From [HERE] In September, the Brennan Center analyzed available crime data from the nation's 30 largest cities, estimating that these cities would see a decline in crime and murder in 2018. Our report, Crime and Murder in 2018: A Preliminary Analysis, concluded that crime and murder in 2018 are again declining nationwide, continuing the historic downward trend.
This analysis updates the September report and finds that, where data were available, rates of crime, violent crime, and murder in major American cities are estimated to decline through the end of 2018. However, murder rates in some cities remain above 2015 levels, demonstrating a continued need for evidence-based solutions to violent crime.
This report's main findings are:
Murder: The 2018 murder rate in the 30 largest cities is estimated to decline by nearly 6 percent. Large decreases this year in Chicago and San Francisco, as well as moderate decreases in other cities such as Baltimore, contributed to this decline. The murder rate in Chicago — which increased significantly in 2015 and 2016 — is projected to decline by 18.1 percent in 2018. The murder rate in San Francisco is estimated to fall by nearly 27 percent. Baltimore’s 2018 murder rate is projected to decline by 7.4 percent. Some cities are projected to see their murder rates rise, including Washington, D.C. (by 39.5 percent), and Houston (by 22.6 percent). Further study is needed to better understand the causes of these rises.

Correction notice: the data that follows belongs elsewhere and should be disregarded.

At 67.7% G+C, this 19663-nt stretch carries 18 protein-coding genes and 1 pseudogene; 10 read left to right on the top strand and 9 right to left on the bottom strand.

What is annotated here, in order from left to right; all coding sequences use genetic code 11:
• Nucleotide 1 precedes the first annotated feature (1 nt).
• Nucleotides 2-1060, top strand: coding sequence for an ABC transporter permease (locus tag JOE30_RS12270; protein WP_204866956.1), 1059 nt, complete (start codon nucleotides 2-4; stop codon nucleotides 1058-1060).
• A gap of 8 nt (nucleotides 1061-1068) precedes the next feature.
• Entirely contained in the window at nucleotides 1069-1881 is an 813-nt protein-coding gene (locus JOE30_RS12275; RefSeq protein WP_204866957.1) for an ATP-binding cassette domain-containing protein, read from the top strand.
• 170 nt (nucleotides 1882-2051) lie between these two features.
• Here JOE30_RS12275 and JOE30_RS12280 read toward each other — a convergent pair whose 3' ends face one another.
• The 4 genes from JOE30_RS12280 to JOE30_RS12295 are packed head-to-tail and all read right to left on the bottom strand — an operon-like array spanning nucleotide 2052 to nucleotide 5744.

Crime: The overall crime rate in the 30 largest cities in 2018 is estimated to decline slightly from the previous year, falling by 1.8 percent. While this conclusion is based on preliminary data, if the trend holds, the crime rate will fall to its lowest since at least 1990.
Violent Crime: Violent crime rates are projected to decline in the majority of the 30 largest cities through the end of 2018. Overall, the violent crime rate is estimated to decrease by 2.7 percent, continuing a downward trend from 2017.
Estimates of crime and violent crime are based on data from 22 of the nation’s 30 largest cities; estimates of murder include data from all 30 cities. While the estimates in this report are based on early data, previous Brennan Center reports have correctly estimated the direction and magnitude of changes in major-city crime rates.